The Commission objected the production of Class 5 documents on the grounds of public interest immunity and without prejudice privilege. The Tribunal found that Class 5 documents are covered by without prejudice privilege as such communications were engaged in with a view to resolving the Commission’s concerns in respect of the parties or entering into an agreement for cooperation in exchange for favourable treatment, the foundation of which was based on the Commission’s Enforcement Policy.
The Commission objected the production of Class 6 documents on the ground that the same are irrelevant or they are covered by public interest immunity or legal professional privilege.
The Tribunal found, and the 3rd Respondent agreed, that the Commission is entitled to claim legal advice privilege provided that the documents are connected with seeking legal advice from a qualified lawyer. However, the Tribunal did not accept that all the documents are irrelevant on the basis that it originated and was destined within the Commission and that they are “internal”. As for the claim for immunity, the Tribunal refused to accept a sweeping proposition that every internal communication can rely on such general ground. Nonetheless, the Commission was satisfied that documents like the reports to the Commission concerning the results of investigation and internal communications relating to the execution of search warrants showing the methods, procedures and tactics of the Commission would be covered by public interest immunity.
Of interest is that the Tribunal found that working drafts of witness statements of informants, complainants and/or persons under investigation prepared by the Commission cannot attract public interest immunity as claimed by the Commission. This is because the fear of such drafts leaving to inaccurate representations of fact thereby prejudice the Commission’s overall investigation cannot constitute substantial harm or real damage to the public interest.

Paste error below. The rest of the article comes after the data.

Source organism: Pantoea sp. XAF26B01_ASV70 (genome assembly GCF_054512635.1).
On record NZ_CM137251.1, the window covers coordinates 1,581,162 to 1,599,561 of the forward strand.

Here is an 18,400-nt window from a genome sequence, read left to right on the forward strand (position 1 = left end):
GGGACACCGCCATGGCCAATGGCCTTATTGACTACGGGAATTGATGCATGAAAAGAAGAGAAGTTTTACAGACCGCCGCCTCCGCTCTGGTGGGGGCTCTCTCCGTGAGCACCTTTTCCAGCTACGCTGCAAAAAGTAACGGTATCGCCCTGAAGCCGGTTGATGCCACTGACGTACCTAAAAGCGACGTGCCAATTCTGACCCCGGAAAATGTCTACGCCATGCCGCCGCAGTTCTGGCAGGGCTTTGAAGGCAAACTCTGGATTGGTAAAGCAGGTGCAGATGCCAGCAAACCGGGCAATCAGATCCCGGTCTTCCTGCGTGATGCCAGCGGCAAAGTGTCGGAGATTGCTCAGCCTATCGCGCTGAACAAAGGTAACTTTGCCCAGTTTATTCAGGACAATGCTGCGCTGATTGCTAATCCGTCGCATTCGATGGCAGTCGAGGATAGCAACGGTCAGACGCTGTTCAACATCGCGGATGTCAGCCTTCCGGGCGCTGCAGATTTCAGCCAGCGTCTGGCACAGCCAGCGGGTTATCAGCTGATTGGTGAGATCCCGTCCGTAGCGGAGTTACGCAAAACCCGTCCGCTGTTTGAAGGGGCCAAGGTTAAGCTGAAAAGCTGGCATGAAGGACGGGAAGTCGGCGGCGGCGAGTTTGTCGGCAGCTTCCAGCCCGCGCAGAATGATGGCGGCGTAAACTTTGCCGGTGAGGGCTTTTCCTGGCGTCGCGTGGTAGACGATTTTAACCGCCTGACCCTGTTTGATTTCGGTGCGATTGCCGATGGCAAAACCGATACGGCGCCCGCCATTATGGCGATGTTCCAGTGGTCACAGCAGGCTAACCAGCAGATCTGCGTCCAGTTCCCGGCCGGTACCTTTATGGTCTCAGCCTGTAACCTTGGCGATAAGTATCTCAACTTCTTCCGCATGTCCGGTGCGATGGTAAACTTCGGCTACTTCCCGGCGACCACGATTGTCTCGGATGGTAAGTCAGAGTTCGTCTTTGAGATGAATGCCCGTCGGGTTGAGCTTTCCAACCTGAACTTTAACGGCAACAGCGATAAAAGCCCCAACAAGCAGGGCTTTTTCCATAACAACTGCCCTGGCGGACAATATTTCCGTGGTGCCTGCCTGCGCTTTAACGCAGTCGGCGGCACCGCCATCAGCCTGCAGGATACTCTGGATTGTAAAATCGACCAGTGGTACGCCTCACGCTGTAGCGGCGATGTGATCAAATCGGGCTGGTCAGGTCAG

Mr D documents
The dominant focus of the 3rd Respondent is indisputably Mr D documents. A list of specific documents sought by the 3rd Respondent, which includes, inter alia, drafts of Mr D’s statement, records of how communication between Mr D and the Commission initiated and internal communication of the Commission relating to Mr D. The main argument for the disclosure of these documents is that Mr D is not only the witness but a party to the alleged wrongdoing who has been given immunity in exchange for evidence relied upon by the Commission against the 3rdRespondent. In such circumstances, the Tribunal and the defence should be presented a “warts and all” account.
Although the Tribunal stated that “warts and all” does not mean everything under the sun, depending on the content, certain documents should be disclosed. For instance, the draft statements of Mr D should be disclosed as they reflect result of the conversations with Mr D where instructions or confirmations from Mr D regarding the drafts were sought. Furthermore, internal documents which were produced based on the factual information from Mr D relayed to the Commission should be disclosed.
The Tribunal has provided some helpful guidance on the tests to be applied when deciding whether the documents in question are to be disclosed by the Commission. Although this decision appears to be unsurprising as it has followed the established principles of various legal tests, it underlines what and who are protected under such enforcement actions which would effectively encourage participants to come forward to the Commission to report cartel conduct or to assist the Commission during the investigation. Undoubtedly, the impact of the decision is profound as it may affect the procedure and internal arrangement of the Commission when conducting investigatory work in the future.
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This article is written by ONC Lawyers and was first published on their website.
This article does not constitute legal advice or a legal opinion on any matter discussed and, accordingly, it should not be relied upon. It should not be regarded as a comprehensive statement of the law and practice in this area. If you require any advice or information, please speak to practicing lawyer in your jurisdiction. No individual who is a member, partner, shareholder or consultant of, in or to any constituent part of Interstellar Group Pte. Ltd. accepts or assumes responsibility, or has any liability, to any person in respect of this article.